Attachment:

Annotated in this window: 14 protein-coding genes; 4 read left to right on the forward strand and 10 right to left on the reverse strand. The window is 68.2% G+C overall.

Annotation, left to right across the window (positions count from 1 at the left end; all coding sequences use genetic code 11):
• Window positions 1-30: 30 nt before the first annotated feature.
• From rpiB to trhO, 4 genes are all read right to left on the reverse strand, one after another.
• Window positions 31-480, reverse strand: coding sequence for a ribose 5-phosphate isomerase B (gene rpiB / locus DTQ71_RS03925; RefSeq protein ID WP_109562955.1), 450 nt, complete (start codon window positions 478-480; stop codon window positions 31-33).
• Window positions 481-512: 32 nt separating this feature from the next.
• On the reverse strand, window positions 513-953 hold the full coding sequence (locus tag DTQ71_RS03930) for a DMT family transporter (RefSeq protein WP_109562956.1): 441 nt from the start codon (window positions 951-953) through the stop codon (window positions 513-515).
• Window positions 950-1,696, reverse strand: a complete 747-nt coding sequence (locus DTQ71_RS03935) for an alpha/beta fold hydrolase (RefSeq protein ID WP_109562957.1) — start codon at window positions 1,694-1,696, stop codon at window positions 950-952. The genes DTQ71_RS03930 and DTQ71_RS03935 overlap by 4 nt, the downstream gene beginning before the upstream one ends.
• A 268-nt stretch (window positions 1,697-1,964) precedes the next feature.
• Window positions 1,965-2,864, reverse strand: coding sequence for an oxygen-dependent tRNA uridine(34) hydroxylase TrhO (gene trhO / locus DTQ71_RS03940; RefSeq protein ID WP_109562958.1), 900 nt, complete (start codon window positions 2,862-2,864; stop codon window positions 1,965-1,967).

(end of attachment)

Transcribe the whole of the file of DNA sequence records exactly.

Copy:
Annotated in this window: 14 protein-coding genes; 4 read left to right on the forward strand and 10 right to left on the reverse strand. The window is 68.2% G+C overall.

Annotation, left to right across the window (positions count from 1 at the left end; all coding sequences use genetic code 11):
• Window positions 1-30: 30 nt before the first annotated feature.
• From rpiB to trhO, 4 genes are all read right to left on the reverse strand, one after another.
• Window positions 31-480, reverse strand: coding sequence for a ribose 5-phosphate isomerase B (gene rpiB / locus DTQ71_RS03925; RefSeq protein ID WP_109562955.1), 450 nt, complete (start codon window positions 478-480; stop codon window positions 31-33).
• Window positions 481-512: 32 nt separating this feature from the next.
• On the reverse strand, window positions 513-953 hold the full coding sequence (locus tag DTQ71_RS03930) for a DMT family transporter (RefSeq protein WP_109562956.1): 441 nt from the start codon (window positions 951-953) through the stop codon (window positions 513-515).
• Window positions 950-1,696, reverse strand: a complete 747-nt coding sequence (locus DTQ71_RS03935) for an alpha/beta fold hydrolase (RefSeq protein ID WP_109562957.1) — start codon at window positions 1,694-1,696, stop codon at window positions 950-952. The genes DTQ71_RS03930 and DTQ71_RS03935 overlap by 4 nt, the downstream gene beginning before the upstream one ends.
• A 268-nt stretch (window positions 1,697-1,964) precedes the next feature.
• Window positions 1,965-2,864, reverse strand: coding sequence for an oxygen-dependent tRNA uridine(34) hydroxylase TrhO (gene trhO / locus DTQ71_RS03940; RefSeq protein ID WP_109562958.1), 900 nt, complete (start codon window positions 2,862-2,864; stop codon window positions 1,965-1,967).